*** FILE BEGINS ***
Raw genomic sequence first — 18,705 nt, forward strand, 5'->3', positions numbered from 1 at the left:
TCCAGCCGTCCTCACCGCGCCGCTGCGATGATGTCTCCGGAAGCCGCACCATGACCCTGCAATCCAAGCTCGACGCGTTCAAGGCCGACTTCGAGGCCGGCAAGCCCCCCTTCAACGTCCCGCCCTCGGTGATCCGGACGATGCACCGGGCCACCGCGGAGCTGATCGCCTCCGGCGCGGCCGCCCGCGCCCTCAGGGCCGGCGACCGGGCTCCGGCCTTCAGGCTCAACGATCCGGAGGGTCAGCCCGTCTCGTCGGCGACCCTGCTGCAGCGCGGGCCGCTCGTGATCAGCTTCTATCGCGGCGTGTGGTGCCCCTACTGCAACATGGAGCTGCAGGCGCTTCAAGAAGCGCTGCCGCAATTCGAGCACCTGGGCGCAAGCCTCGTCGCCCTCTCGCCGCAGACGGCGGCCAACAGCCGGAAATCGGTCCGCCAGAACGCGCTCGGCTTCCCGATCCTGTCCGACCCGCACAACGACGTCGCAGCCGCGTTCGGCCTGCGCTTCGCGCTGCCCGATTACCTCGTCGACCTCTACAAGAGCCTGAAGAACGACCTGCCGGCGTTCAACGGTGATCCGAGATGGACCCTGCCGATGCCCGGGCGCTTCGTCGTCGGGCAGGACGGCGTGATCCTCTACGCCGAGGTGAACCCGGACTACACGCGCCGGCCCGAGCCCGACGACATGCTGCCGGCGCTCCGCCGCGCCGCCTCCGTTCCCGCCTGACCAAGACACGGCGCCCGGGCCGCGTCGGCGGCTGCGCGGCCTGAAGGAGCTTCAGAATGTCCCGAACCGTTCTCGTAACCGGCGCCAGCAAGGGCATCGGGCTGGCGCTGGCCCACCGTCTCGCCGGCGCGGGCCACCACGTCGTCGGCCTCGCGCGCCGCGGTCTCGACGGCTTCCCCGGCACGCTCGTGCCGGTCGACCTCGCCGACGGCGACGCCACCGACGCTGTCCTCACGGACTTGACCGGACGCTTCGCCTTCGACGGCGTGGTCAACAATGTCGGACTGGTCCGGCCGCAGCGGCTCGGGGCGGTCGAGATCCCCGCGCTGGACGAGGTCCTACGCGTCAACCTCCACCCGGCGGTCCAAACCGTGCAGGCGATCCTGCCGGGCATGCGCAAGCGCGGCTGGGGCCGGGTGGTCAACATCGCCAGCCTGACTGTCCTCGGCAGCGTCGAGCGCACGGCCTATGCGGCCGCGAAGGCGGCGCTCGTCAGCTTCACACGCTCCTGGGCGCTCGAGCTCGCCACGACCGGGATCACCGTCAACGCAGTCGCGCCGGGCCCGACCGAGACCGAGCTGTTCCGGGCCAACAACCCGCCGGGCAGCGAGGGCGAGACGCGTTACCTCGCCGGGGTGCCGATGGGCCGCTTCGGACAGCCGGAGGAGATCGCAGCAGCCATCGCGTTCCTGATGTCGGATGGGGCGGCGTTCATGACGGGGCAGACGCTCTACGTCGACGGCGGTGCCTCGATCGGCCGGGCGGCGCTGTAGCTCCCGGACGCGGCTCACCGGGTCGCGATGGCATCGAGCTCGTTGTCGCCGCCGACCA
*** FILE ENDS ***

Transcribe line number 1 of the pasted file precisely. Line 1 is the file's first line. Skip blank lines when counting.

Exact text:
Raw genomic sequence first — 18,705 nt, forward strand, 5'->3', positions numbered from 1 at the left: